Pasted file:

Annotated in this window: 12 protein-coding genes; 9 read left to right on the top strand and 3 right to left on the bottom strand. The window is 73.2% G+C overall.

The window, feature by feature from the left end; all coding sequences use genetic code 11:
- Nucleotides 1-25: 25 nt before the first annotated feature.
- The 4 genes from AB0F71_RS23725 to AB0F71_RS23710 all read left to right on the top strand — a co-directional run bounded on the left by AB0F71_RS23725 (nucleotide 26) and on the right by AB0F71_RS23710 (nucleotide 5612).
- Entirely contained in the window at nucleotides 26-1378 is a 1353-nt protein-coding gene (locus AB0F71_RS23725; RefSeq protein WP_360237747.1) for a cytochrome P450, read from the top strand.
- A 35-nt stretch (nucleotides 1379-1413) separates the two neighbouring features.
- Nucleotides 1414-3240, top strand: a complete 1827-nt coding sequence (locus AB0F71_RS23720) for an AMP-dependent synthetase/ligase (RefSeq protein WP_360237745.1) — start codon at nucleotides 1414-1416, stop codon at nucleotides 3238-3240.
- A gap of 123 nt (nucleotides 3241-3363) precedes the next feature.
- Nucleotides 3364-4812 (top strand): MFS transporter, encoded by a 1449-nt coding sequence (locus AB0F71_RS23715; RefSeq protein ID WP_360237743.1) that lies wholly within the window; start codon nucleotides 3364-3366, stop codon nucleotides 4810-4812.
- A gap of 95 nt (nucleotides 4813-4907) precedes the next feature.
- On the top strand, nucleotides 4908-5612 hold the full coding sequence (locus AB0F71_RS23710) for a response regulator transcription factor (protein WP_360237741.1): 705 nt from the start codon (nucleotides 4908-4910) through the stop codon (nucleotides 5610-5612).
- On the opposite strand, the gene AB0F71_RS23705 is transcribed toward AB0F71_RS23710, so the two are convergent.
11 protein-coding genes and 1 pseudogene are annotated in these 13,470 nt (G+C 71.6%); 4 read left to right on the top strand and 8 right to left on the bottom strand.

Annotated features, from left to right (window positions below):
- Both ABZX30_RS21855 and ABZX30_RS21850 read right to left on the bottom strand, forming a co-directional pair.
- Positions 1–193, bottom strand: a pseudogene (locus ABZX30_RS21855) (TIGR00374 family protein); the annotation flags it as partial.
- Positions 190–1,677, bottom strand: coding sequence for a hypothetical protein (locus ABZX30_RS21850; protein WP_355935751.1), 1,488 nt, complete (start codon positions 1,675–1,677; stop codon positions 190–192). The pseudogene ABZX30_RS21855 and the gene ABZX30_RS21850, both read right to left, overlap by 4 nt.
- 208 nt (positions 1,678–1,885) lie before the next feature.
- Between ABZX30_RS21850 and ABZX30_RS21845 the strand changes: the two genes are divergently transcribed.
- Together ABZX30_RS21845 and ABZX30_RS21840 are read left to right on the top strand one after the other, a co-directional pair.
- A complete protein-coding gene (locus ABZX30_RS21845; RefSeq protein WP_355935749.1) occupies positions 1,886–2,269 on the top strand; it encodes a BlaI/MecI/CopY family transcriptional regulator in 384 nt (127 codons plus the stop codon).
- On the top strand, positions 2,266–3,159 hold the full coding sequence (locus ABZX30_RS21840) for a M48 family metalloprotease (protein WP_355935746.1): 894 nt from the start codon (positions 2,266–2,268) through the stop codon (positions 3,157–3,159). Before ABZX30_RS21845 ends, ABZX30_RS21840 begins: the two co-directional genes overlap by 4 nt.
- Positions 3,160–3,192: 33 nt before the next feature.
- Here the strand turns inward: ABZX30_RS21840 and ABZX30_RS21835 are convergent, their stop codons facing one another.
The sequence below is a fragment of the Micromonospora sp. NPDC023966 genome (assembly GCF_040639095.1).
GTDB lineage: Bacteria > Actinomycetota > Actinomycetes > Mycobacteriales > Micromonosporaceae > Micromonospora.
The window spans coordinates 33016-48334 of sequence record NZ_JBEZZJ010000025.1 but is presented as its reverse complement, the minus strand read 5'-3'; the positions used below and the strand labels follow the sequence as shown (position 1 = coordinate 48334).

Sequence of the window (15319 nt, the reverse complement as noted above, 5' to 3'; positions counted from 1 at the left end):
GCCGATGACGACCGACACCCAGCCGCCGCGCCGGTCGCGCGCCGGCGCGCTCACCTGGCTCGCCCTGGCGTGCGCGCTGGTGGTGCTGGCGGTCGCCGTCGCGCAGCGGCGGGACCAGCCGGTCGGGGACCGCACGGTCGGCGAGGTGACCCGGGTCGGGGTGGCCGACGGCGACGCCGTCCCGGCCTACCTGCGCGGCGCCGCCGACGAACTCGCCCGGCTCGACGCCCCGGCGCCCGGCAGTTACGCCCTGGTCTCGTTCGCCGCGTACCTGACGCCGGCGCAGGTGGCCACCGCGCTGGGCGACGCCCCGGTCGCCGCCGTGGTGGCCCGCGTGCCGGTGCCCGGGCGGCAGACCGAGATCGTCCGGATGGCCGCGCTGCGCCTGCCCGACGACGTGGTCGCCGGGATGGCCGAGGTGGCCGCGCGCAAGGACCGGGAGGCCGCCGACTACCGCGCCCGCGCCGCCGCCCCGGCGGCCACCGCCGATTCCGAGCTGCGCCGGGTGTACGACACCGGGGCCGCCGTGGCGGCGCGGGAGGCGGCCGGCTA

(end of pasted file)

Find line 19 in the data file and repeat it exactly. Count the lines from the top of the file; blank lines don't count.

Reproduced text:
- Between ABZX30_RS21850 and ABZX30_RS21845 the strand changes: the two genes are divergently transcribed.